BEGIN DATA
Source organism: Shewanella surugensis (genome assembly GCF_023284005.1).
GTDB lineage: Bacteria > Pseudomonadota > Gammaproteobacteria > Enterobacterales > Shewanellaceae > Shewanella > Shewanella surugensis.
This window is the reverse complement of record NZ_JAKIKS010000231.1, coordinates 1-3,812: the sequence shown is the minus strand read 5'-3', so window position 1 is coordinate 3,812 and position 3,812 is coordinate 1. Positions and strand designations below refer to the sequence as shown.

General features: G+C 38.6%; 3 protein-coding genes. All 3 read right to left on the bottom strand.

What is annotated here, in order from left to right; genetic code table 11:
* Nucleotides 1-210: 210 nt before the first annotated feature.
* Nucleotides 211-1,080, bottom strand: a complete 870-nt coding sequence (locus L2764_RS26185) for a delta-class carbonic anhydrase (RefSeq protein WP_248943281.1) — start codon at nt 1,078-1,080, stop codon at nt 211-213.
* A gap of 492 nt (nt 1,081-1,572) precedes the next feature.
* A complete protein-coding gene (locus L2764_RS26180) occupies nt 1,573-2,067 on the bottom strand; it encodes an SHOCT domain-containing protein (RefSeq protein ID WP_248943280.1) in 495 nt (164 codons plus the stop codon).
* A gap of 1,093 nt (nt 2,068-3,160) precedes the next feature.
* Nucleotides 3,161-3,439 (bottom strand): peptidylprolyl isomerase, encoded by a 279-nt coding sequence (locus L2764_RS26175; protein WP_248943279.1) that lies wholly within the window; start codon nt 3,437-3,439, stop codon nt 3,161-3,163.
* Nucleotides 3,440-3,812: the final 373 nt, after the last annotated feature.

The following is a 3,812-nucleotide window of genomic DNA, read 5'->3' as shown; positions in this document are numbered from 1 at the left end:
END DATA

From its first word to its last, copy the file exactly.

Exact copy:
Source organism: Shewanella surugensis (genome assembly GCF_023284005.1).
GTDB lineage: Bacteria > Pseudomonadota > Gammaproteobacteria > Enterobacterales > Shewanellaceae > Shewanella > Shewanella surugensis.
This window is the reverse complement of record NZ_JAKIKS010000231.1, coordinates 1-3,812: the sequence shown is the minus strand read 5'-3', so window position 1 is coordinate 3,812 and position 3,812 is coordinate 1. Positions and strand designations below refer to the sequence as shown.

General features: G+C 38.6%; 3 protein-coding genes. All 3 read right to left on the bottom strand.

What is annotated here, in order from left to right; genetic code table 11:
* Nucleotides 1-210: 210 nt before the first annotated feature.
* Nucleotides 211-1,080, bottom strand: a complete 870-nt coding sequence (locus L2764_RS26185) for a delta-class carbonic anhydrase (RefSeq protein WP_248943281.1) — start codon at nt 1,078-1,080, stop codon at nt 211-213.
* A gap of 492 nt (nt 1,081-1,572) precedes the next feature.
* A complete protein-coding gene (locus L2764_RS26180) occupies nt 1,573-2,067 on the bottom strand; it encodes an SHOCT domain-containing protein (RefSeq protein ID WP_248943280.1) in 495 nt (164 codons plus the stop codon).
* A gap of 1,093 nt (nt 2,068-3,160) precedes the next feature.
* Nucleotides 3,161-3,439 (bottom strand): peptidylprolyl isomerase, encoded by a 279-nt coding sequence (locus L2764_RS26175; protein WP_248943279.1) that lies wholly within the window; start codon nt 3,437-3,439, stop codon nt 3,161-3,163.
* Nucleotides 3,440-3,812: the final 373 nt, after the last annotated feature.

The following is a 3,812-nucleotide window of genomic DNA, read 5'->3' as shown; positions in this document are numbered from 1 at the left end: